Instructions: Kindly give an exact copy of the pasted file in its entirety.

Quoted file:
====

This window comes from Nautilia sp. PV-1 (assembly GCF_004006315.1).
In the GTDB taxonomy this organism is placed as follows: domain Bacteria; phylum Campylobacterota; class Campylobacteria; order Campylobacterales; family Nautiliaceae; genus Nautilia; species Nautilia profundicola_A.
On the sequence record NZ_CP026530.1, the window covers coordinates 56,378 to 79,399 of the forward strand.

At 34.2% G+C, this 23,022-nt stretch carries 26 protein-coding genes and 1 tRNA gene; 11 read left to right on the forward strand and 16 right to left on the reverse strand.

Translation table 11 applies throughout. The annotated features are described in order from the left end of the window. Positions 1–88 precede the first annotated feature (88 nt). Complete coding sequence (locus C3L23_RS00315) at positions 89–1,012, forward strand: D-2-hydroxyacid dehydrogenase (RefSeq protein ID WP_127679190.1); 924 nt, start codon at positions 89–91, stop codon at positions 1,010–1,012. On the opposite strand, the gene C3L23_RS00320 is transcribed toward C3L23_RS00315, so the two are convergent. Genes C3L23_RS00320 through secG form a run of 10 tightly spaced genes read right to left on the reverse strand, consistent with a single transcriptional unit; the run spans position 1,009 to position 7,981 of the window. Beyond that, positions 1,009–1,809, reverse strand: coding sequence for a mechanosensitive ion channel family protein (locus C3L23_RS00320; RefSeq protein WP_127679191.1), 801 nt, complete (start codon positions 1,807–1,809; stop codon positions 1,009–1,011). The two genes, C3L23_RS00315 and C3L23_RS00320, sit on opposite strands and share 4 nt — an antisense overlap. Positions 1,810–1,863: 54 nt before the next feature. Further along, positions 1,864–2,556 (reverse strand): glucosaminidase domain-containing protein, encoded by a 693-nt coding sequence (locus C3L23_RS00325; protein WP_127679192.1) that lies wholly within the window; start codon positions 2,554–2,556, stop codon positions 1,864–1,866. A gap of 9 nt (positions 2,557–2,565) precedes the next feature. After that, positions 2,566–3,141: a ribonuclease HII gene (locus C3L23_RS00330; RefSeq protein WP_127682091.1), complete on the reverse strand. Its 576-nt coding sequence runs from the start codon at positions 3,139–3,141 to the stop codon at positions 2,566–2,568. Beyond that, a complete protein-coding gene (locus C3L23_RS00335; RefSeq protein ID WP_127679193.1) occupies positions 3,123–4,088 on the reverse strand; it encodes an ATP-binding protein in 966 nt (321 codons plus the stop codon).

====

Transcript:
This window comes from Nautilia sp. PV-1 (assembly GCF_004006315.1).
In the GTDB taxonomy this organism is placed as follows: domain Bacteria; phylum Campylobacterota; class Campylobacteria; order Campylobacterales; family Nautiliaceae; genus Nautilia; species Nautilia profundicola_A.
On the sequence record NZ_CP026530.1, the window covers coordinates 56,378 to 79,399 of the forward strand.

At 34.2% G+C, this 23,022-nt stretch carries 26 protein-coding genes and 1 tRNA gene; 11 read left to right on the forward strand and 16 right to left on the reverse strand.

Translation table 11 applies throughout. The annotated features are described in order from the left end of the window. Positions 1–88 precede the first annotated feature (88 nt). Complete coding sequence (locus C3L23_RS00315) at positions 89–1,012, forward strand: D-2-hydroxyacid dehydrogenase (RefSeq protein ID WP_127679190.1); 924 nt, start codon at positions 89–91, stop codon at positions 1,010–1,012. On the opposite strand, the gene C3L23_RS00320 is transcribed toward C3L23_RS00315, so the two are convergent. Genes C3L23_RS00320 through secG form a run of 10 tightly spaced genes read right to left on the reverse strand, consistent with a single transcriptional unit; the run spans position 1,009 to position 7,981 of the window. Beyond that, positions 1,009–1,809, reverse strand: coding sequence for a mechanosensitive ion channel family protein (locus C3L23_RS00320; RefSeq protein WP_127679191.1), 801 nt, complete (start codon positions 1,807–1,809; stop codon positions 1,009–1,011). The two genes, C3L23_RS00315 and C3L23_RS00320, sit on opposite strands and share 4 nt — an antisense overlap. Positions 1,810–1,863: 54 nt before the next feature. Further along, positions 1,864–2,556 (reverse strand): glucosaminidase domain-containing protein, encoded by a 693-nt coding sequence (locus C3L23_RS00325; protein WP_127679192.1) that lies wholly within the window; start codon positions 2,554–2,556, stop codon positions 1,864–1,866. A gap of 9 nt (positions 2,557–2,565) precedes the next feature. After that, positions 2,566–3,141: a ribonuclease HII gene (locus C3L23_RS00330; RefSeq protein WP_127682091.1), complete on the reverse strand. Its 576-nt coding sequence runs from the start codon at positions 3,139–3,141 to the stop codon at positions 2,566–2,568. Beyond that, a complete protein-coding gene (locus C3L23_RS00335; RefSeq protein ID WP_127679193.1) occupies positions 3,123–4,088 on the reverse strand; it encodes an ATP-binding protein in 966 nt (321 codons plus the stop codon).